Important Pay Information for 2016

Many of us who run a business come back to the office in January energised and rested hoping to continue to drive the business forward and build on the success of the previous year.

Whether you are looking at your targets for the end of the last quarter of this year or starting to put your strategy together for the next financial year, there are a few important points to note when it comes to your payroll costs. 

Changes to the National Minimum Wage rates are normally introduced in October each year. This year a compulsory National Living Wage is due to be introduced and will see the largest single increase for one group (50 pence per hour) since NMW was introduced in the UK.

In April the minimum hourly rate for all working people aged 25 and over, and will be set at £7.20 per hour. The current National Minimum Wage for those under the age of 25 will continue to apply.

The Low Pay Commission which currently recommends the level of the minimum wage will recommend any future rises to the National Living Wage rate.

The new National Living Wage is different from the Living Wage, which is an hourly rate of pay set independently by the Living Wage Foundation and is calculated according to the basic cost of living in the UK. The National Living Wage differs from the new Living Wage in several important ways. In fact, it might be more accurate to describe the new measure as an increased minimum wage, rather than a living wage.

The National Living Wage and the Living Wage – What’s the difference?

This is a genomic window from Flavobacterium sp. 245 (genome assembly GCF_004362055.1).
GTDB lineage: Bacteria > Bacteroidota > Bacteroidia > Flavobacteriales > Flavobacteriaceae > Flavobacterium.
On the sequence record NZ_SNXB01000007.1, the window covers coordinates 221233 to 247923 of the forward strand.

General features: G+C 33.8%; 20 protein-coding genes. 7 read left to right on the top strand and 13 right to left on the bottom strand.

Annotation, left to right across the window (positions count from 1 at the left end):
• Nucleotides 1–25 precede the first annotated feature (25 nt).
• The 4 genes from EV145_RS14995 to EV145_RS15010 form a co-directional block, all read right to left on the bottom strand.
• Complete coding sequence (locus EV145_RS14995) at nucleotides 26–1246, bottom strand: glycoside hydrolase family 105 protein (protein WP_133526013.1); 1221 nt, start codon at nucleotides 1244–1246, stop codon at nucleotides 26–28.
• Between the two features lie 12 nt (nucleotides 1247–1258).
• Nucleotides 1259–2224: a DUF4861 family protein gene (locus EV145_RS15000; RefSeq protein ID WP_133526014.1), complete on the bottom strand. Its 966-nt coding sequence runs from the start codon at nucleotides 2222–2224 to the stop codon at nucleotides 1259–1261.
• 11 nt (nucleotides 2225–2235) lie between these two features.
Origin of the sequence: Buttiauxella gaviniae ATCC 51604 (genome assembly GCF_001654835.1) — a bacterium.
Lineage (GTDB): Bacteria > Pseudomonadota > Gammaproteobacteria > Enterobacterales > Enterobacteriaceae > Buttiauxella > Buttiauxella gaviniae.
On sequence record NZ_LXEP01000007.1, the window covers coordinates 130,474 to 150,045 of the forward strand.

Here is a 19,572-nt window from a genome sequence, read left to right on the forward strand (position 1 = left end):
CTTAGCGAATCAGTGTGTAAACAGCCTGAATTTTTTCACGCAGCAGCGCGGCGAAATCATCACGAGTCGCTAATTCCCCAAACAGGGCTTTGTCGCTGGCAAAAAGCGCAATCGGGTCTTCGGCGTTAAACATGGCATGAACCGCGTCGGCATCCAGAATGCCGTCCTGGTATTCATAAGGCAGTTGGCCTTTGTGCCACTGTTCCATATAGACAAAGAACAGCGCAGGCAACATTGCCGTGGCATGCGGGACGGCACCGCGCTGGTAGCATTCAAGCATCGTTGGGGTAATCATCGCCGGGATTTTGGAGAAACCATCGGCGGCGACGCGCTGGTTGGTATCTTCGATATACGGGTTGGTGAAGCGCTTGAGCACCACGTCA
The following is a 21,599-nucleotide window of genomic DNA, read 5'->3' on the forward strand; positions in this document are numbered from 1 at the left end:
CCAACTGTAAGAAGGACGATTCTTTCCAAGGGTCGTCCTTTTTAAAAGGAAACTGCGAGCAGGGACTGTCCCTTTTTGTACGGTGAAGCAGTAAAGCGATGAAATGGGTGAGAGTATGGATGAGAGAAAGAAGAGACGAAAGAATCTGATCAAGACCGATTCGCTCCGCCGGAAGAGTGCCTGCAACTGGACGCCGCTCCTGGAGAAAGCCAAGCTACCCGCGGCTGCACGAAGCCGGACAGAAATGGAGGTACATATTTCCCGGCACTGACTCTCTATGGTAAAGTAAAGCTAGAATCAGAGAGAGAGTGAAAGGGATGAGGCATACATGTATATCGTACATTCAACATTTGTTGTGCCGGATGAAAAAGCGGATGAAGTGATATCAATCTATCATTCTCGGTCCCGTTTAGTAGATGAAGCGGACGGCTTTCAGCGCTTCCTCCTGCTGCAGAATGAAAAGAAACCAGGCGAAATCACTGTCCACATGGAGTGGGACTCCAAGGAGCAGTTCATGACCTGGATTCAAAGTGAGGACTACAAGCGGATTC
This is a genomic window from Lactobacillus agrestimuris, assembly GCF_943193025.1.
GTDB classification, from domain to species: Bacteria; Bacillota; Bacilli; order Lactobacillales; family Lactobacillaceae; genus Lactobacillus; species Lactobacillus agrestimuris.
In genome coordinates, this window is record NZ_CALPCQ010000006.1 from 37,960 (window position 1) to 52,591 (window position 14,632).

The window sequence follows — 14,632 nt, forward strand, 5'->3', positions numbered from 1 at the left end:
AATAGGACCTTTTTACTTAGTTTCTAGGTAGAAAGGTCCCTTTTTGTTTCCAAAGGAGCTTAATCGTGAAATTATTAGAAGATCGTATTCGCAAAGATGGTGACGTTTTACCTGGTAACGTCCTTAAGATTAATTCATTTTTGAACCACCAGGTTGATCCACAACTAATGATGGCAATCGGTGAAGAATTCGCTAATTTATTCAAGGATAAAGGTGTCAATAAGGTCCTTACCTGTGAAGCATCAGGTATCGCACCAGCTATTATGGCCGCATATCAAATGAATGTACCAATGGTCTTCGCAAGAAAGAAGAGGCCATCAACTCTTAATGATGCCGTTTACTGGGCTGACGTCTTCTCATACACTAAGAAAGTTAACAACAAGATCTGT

• It’s compulsory – the existing Living Wage is a voluntary initiative promoted by a coalition of charities and businesses
  • It’s lower – £7.20 an hour initially, against the current Living Wage of £7.85 an hour
  • It’s nationwide and does not allow for regional differences– the Living Wage is set at £9.15 an hour in London
  • It’s only for people 25 or over – the National Minimum Wage will continue to apply to workers aged 18-24
  • It’s based (informally) on earnings – the Living Wage is calculated according to the cost of living

In April 2015, statutory sick pay (SSP) was increased from £87.55 to £88.45 per week. The Government has confirmed that SSP rates will not now increase in 2016, and the same will apply to:

  • Statutory maternity pay
  • Paternity pay
  • Adoption pay
  • Shared parental pay

Therefore, statutory rates will continue at the following current rates until at least April 2017:

  • SSP – £88.45 per week
  • SMP etc – £139.58 per week

The lower earnings limit (the minimum amount a worker must earn per week to qualify for SSP, SMP etc.) will remain at £112 per week

Because these rates are calculated in relation to the Consumer Price Index (CPI), we generally see an increase year-on-year, but with the CPI falling by 0.1% in the year to September 2015, rates will remain static in 2016.

Whilst it is unlikely that holding the 2015 rates for SSP, SMP and similar schemes will offset the increased payroll costs of the National Living Wage increase it will certainly help employers to manage the increase.